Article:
In any case, it is too soon to say that Elon Musk and Tesla are a success in the home energy storage area. The reservations didn’t require a deposit. Let’s wait to see how many people actually spend money to buy a Powerwall.
What a difference a few years makes. In 2013, the year the latest NEV policy was issued, electric vehicles – including pure electric and plug-in hybrid electric – were a huge presence at AutoChina. This year electrification was still a big presence – but it was much more subtle. That is because the central government, local governments, and automakers are starting to understand the limitations of the technology. Despite those limitations, however, China’s central government is sticking to its plans for expanded electrification.
I stand by my past predictions that the place where widespread electrification will be seen in China is in fleets, especially municipal government fleets. The technology will make sense for fleets, and even if it doesn’t, Beijing has told local governments to electrify their fleets. So there. But electrified vehicles of all kinds will still be part of the consumer selection as well. They have to be.
The takeaway: Electrification in China is growing but let’s not get ahead of ourselves. Plug- in electric vehicles will be a part of China’s car parc, and given the forecast size of China’s light vehicle market, that will mean equal a lot of plug-in electric vehicles ( including pure electric and plug-in hybrid electric). Indeed, China will likely be the biggest PEV market in the world. But there isn’t going to be a wholesale move to electric vehicles.
Dazed but electrified
As usual, I was a bit dazed my first day at the show. I had flown in two days before and was still very sleep-deprived. And just when I had the old venue down, Shanghai moved the show to a huge new venue on the other side of the river in Hongqiao. I was lost a lot.
On the positive side, the show was not at all crowded this year. For one, the venue is enormous. But also the organizers were clearly more successful this year at limiting attendance to press and industry folks instead of family, friends, and just about anyone else who had any connection to someone who should be there on media days.
One thing that was clear is that foreign automakers are betting that plug-in hybrid electric vehicles will be the type of passenger EV that sells in China in the near term. There were a lot of clues: Cadillac chose the Shanghai show for the global debut of its 2016 Cadillac CT6 sedan PHEV. This was handy; GM can please the Chinese government while also showing off a cool-looking luxury car. Volvo, which is a Swedish/Chinese blend, debuted a plug-in hybrid electric version of its S60L sedan. Peugeot and BMW also showed new PHEVs. And that is just the foreign brands.
China’s domestic automakers also had a bevy of electric vehicles in their stands.
Qoros, the company that seems to be always on the verge of putting out a nice car, introduced an in-your-face PHEV, the Qoros 2 concept. BYD, the current star of the PHEV passenger car segment in China, showed a near-production version of its Tang PHEV compact SUV. There were many others, of course. But I was too dazed to note them all.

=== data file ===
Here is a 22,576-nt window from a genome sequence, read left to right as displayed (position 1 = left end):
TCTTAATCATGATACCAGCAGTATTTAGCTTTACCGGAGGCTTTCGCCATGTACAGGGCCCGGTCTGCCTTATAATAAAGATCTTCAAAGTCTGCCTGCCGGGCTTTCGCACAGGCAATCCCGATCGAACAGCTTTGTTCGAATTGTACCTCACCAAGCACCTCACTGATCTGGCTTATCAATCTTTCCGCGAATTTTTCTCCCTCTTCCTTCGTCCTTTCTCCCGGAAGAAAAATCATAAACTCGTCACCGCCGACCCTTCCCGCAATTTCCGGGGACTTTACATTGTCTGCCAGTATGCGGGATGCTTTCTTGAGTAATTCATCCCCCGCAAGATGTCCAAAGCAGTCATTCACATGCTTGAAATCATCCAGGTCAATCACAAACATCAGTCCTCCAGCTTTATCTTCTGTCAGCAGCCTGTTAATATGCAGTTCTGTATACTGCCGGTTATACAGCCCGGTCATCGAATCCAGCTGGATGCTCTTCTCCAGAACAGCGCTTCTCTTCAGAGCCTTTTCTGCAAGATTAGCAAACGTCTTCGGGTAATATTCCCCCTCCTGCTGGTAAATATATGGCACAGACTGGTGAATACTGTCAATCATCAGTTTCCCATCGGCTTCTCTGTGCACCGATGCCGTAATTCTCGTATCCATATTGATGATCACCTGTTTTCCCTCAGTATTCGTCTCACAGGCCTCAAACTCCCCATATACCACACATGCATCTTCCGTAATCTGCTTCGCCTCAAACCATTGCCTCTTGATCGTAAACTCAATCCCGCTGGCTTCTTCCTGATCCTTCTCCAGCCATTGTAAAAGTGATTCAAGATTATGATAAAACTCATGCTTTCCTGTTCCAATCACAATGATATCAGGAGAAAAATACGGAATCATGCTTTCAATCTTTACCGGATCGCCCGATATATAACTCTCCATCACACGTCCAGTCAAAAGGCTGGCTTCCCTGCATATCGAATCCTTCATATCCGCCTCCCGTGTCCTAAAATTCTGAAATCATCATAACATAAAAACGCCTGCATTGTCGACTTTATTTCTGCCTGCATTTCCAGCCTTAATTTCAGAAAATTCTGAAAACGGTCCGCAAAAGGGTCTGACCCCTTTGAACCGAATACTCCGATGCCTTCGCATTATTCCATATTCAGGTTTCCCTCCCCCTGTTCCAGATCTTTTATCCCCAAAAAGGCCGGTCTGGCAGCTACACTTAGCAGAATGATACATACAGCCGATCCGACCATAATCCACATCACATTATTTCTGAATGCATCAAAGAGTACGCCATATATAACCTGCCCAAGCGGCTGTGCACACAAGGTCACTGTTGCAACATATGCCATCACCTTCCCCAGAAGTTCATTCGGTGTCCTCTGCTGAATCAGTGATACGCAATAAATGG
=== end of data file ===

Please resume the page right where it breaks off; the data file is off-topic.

SAIC isn’t giving up on pure-electric vehicles. BAIC had a big display devoted to electrification, combined with connected car technology. Connected car was a big theme at the show, by the way, but I’m not going in to that here.
Besides a new version of its small e50 all-electric vehicle,
SAIC also showed (among other models) an all-electric van – I think this will be where we see more all-electric models in China. They can be used for municipal and other fleets, and won’t face the same issues finding charging as consumer EVs will since the vans will return to a set location each night.
Non-automotive firms such as Google and Apple are talking about getting into the car manufacturing business, and Chinese tech firms are doing the same.
Pateo, whose CEO is my old friend Freeman Shen, debuted its concept of a fully-connected electric vehicle.
So electrification is still advancing in China. And it seems many smaller cities in China are still looking to create their own little green technology park, including companies with electric vehicle technology. That’s what I gather from my sources at companies in that sector. So there are still government dollars, and central government goodwill, to be had where pure electric and plug-in hybrid vehicles are concerned.
Now let me get in a shameless plug for an old friend. Many of you likely know Yale Zhang, an analyst and industry consultant extraordinaire. Yale knows China’s automotive market up close and personal. He’s a local guy and has been following the industry for decades.
His company, Auto Foresight, has begun to issue a bi-annual electric vehicle report. I dare say this will be one of the most accurate overviews of the market available. The first report has been out since March; the next one will be out in September.
Here is a link to the contents. I don’t know about you, but I have a really hard time keeping track of the always-evolving NEV policies in China. This report looks like a great way to keep track of that, and see how automakers – and consumers — have responded.
I look forward to referring to it as a handy guide. If you make inquiries about the report, tell them Alysha sent you.